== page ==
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Studies in Hispanic and Lusophone Linguistics

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Fine-grained and probabilistic cross-linguistic influence in the pronunciation of cognates: Evidence from corpus-based spontaneous conversation and experimentally elicited data

Esther L. Brown / Mark Amengual
Published Online: 2015-04-29 | DOI: https://doi.org/10.1515/shll-2015-0003

Abstract

The present study examines variable realizations of Spanish word-initial voiced and voiceless dental stops in Spanish-English cognate pairs. Employing a variationist approach to naturalistic data, we report significantly decreased likelihood of reduced articulations of word-initial /d/ in cognates in spontaneous bilingual Puerto Rican discourse, and no such probabilistic effect for cognates in monolingual Spanish of the same speech community. Using experimentally controlled elicited data of Spanish word-initial /t/, we also find evidence of significant fine-grained effects of English on the articulations of Spanish cognates in the form of lengthened VOT for Spanish-English bilinguals. These results indicate that cross-language lexical connections affect phonetic categories in the speech production of Spanish-English bilinguals. It is proposed that both fine-grained and probabilistic effects of the phonology of one language on another can be explained within the Exemplar Model of Lexical Representation.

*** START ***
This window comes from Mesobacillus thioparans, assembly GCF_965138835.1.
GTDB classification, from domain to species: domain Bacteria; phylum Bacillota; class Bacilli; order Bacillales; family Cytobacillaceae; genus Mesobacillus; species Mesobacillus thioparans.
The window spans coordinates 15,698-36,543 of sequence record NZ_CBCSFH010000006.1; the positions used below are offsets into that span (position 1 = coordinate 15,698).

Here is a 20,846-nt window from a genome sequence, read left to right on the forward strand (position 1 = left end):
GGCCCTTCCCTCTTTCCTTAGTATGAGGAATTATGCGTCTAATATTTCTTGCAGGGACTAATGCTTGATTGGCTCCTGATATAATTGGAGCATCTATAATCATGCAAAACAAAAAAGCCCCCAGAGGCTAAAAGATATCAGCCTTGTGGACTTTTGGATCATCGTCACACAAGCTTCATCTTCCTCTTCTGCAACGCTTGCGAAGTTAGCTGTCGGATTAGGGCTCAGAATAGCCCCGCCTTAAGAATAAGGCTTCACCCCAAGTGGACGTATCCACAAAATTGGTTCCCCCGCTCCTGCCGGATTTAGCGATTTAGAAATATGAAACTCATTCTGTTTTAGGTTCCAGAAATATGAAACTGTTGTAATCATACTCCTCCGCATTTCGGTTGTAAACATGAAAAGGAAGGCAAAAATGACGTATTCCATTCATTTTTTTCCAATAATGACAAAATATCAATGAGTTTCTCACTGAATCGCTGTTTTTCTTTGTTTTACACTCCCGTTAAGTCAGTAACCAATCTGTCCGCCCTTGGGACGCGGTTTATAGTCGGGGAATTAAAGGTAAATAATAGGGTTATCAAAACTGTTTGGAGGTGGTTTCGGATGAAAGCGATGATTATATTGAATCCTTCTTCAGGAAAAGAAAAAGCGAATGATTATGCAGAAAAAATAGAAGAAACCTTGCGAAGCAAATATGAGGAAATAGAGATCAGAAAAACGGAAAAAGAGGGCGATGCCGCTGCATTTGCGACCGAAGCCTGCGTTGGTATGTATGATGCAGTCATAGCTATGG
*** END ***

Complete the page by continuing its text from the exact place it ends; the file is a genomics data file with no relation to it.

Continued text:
Keywords: bilingualism; cognates; exemplar model; variation; speech production; language contact

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About the article

Published Online: 2015-04-29

Published in Print: 2015-05-01


Citation Information: Studies in Hispanic and Lusophone Linguistics, Volume 8, Issue 1, Pages 59–83, ISSN (Online) 2199-3386, ISSN (Print) 1939-0238, DOI: https://doi.org/10.1515/shll-2015-0003.

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